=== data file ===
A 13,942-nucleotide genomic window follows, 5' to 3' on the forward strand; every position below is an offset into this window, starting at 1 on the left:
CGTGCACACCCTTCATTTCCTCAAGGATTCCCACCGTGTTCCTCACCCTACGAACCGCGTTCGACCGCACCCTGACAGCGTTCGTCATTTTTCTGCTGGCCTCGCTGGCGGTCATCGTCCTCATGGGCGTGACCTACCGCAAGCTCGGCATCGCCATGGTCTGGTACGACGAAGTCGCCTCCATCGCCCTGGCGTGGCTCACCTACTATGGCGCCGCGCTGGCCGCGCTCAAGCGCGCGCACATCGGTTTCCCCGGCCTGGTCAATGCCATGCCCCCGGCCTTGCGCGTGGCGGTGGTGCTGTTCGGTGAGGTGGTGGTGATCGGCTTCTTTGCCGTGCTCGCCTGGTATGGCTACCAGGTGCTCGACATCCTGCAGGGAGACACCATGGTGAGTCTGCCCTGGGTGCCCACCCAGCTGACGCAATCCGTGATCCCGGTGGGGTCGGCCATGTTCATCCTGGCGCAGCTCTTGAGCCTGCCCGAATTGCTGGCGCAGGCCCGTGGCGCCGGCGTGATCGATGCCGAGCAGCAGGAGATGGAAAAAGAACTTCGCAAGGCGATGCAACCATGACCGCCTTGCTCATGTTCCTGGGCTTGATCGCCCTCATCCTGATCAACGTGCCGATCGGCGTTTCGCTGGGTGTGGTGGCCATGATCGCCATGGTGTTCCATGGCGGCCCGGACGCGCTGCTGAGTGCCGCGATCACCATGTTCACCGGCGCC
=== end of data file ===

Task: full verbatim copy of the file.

A 13,942-nucleotide genomic window follows, 5' to 3' on the forward strand; every position below is an offset into this window, starting at 1 on the left:
CGTGCACACCCTTCATTTCCTCAAGGATTCCCACCGTGTTCCTCACCCTACGAACCGCGTTCGACCGCACCCTGACAGCGTTCGTCATTTTTCTGCTGGCCTCGCTGGCGGTCATCGTCCTCATGGGCGTGACCTACCGCAAGCTCGGCATCGCCATGGTCTGGTACGACGAAGTCGCCTCCATCGCCCTGGCGTGGCTCACCTACTATGGCGCCGCGCTGGCCGCGCTCAAGCGCGCGCACATCGGTTTCCCCGGCCTGGTCAATGCCATGCCCCCGGCCTTGCGCGTGGCGGTGGTGCTGTTCGGTGAGGTGGTGGTGATCGGCTTCTTTGCCGTGCTCGCCTGGTATGGCTACCAGGTGCTCGACATCCTGCAGGGAGACACCATGGTGAGTCTGCCCTGGGTGCCCACCCAGCTGACGCAATCCGTGATCCCGGTGGGGTCGGCCATGTTCATCCTGGCGCAGCTCTTGAGCCTGCCCGAATTGCTGGCGCAGGCCCGTGGCGCCGGCGTGATCGATGCCGAGCAGCAGGAGATGGAAAAAGAACTTCGCAAGGCGATGCAACCATGACCGCCTTGCTCATGTTCCTGGGCTTGATCGCCCTCATCCTGATCAACGTGCCGATCGGCGTTTCGCTGGGTGTGGTGGCCATGATCGCCATGGTGTTCCATGGCGGCCCGGACGCGCTGCTGAGTGCCGCGATCACCATGTTCACCGGCGCC